$ pfexec cp extensions/extension/alfresco-global.properties /var/appserver/domains/domain1/lib/classes

Now start the Glassfish domain and deploy the alfresco.war:

$ pfexec asadmin start-domain
$ asadmin deploy alfresco.war
Please enter the admin user name>admin
Please enter the admin password> 
Command deploy executed successfully

You should now be able to connect to http://localhost:8080/alfresco

Summary

This really just covers the basics and uses a clean OpenSolaris install just to show what actually needs to be done to get it working. Hopefully it can be extrapolated from to help install Alfresco on Glassfish in more complicated scenarios.

At some point it would be nice to show how to get the PDF to Flash functionality working as currently that's missing,

Troubleshooting

Check that it's using the MySQL database that you created by connecting to MySQL through the mysql command and looking to see if the Alfresco database has a bunch of tables. Also check that /var/alfresco/alf_data contains directories if it doesn't then it probably hasn't picked up the configuration in /var/appserver/domains/domain1/lib/classes/alfresco-global.properties. Check that you've put the file in the correct path and that the changes that you made to to the file are correct.

If during setup you make a mistake and end up with a populated DB and an empty 'dir.root' or vice versa then stop the app server and drop the database and empty out dir.root (obviously don't do this if you have data store in Alfresco that you want to keep). Then restart the app server.

Alfresco will complain via the app server logs that it doesn't have the minimum amount of memory it requires to run (499 instead of 512), if you want to increase the amount of memory available to Glassfish take a look at the Glassfish docs.

If you see any issues or mistakes then post a comment on this blog.



        
    

Wednesday Nov 11, 2009

Time for a new Alfresco on Glassfish walkthrough

My Alfresco on Glassfish Walkthrough is over a year old now and is creaking at the seams a little so I plan to update it. Feel free to comment here on what the new walkthrough should cover, Glassfish v2.1 or v3? Solaris or OpenSolaris? Linux or Windows? Which DB (just MySQL or some other OSDB)?

In fact feel free to comment on anything you would like to see to do with running Alfresco (or any other (E)CMS app) on Sun gear.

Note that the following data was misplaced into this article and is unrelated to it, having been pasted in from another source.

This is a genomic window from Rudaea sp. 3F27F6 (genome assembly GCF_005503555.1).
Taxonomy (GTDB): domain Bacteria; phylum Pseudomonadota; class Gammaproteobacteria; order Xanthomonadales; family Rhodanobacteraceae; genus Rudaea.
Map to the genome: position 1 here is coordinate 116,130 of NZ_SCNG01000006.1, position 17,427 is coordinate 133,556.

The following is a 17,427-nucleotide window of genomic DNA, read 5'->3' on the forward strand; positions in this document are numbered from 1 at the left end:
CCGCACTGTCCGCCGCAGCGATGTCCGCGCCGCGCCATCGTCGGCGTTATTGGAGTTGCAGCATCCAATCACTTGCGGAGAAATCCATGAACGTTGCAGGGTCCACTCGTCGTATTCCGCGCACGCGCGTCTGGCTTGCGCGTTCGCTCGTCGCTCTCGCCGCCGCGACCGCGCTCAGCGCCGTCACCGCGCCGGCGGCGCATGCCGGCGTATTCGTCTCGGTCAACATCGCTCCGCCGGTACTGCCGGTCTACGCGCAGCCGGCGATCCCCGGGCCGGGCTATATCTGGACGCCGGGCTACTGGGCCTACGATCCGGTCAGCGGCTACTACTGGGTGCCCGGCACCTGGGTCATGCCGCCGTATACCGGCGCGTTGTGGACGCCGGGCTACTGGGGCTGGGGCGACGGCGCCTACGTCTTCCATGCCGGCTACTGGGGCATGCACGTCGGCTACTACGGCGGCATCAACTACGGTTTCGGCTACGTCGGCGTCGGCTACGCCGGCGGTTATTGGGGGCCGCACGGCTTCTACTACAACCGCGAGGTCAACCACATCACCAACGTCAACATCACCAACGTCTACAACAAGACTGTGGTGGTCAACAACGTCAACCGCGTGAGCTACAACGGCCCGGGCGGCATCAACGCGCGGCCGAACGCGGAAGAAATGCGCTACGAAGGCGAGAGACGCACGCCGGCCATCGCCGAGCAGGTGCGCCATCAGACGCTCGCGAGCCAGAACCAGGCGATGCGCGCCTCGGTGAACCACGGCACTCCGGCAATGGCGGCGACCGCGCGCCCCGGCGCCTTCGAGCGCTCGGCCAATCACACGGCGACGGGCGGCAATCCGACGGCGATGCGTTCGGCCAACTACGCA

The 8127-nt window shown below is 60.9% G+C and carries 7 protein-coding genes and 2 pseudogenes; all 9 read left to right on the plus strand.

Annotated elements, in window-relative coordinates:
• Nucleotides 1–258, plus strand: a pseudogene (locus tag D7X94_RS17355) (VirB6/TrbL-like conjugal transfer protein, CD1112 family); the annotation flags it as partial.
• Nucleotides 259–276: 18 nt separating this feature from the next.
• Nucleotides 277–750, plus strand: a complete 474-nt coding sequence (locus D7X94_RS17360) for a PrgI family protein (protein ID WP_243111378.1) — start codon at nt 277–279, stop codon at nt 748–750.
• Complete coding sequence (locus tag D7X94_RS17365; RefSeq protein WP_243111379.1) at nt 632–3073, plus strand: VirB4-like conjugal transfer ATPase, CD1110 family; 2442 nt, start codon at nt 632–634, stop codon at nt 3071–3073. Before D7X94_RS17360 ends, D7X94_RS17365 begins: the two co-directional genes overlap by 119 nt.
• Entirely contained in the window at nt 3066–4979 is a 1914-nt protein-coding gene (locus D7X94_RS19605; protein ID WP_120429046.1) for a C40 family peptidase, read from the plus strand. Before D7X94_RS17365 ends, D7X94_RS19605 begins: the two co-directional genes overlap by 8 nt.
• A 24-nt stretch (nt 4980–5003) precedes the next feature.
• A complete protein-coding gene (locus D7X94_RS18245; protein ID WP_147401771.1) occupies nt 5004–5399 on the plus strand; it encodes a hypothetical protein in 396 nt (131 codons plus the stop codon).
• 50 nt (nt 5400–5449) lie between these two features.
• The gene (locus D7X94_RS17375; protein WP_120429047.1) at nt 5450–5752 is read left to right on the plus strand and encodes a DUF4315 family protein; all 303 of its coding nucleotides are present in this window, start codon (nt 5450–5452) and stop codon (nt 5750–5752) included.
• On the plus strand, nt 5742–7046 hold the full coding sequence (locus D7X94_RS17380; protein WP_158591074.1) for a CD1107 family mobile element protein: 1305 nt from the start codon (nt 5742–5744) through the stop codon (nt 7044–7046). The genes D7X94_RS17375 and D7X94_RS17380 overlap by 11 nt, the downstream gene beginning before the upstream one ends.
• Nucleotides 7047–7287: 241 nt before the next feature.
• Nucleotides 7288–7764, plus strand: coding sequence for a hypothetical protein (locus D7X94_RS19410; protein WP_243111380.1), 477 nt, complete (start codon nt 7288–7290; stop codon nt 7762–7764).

Original blog entry: http://blogs.sun.com/mandy/entry/alfresco_on_glassfish_on_opensolaris

Cheers

Amanda

Thursday Nov 05, 2009

autoconf weirdness

configure.ac files (configure.in in the old days) are used as input to autoconf which miraculously (it's all miraculous to me) expands the macros in the configure.ac file and creates a runnable configure shell script. Autoconf macros may be system dependent so if you decide to regenerate a configure script, it's the job of autoconf, in conjunction with aclocal, to locate all of the macro definitions that it's going to need to get the job done. These macro definitions may be supplied by the local installation of autoconf, by other packages via aclocal or actually supplied by the package you are building in a file named acinclude.m4

Due to some changes in the way Lighttpd is built I found that for Lighttpd 1.4.23 in WebStack we had to regenerate the configure script, I did this using the autogen.sh script that ships with the lighttpd source code. autogen.sh calls libtool, aclocal, automake, autoconf and autoheader. On Solaris 10 autoconf generated an error:

configure.ac:67: error: possibly undefined macro: AC_DEFINE
      If this token and others are legitimate, please use m4_pattern_allow.
      See the Autoconf documentation.

But AC_DEFINE is a standard autoconf macro so why can't it be found? We dug around and found mention of it being to do with pkg-config but couldn't work out why that would be. So We stripped down the lighttpd configure.ac bit by bit and found that the problem went away when we removed the lines referencing a macro named PKG_CHECK_MODULES. The file aclocal.m4 in the lighttpd build directory contains any additional macros required by autoconf to process configure.ac and is generated by aclocal. The lighttpd source distribution includes the aclocal.m4 file that was used to create the original configure script, but when you run aclocal, a new aclocal is generated from macros that have been registered with aclocal on the local system. On this system, after running aclocal, aclocal.m4 didn't contain a macro named PKG_CHECK_MODULES :o/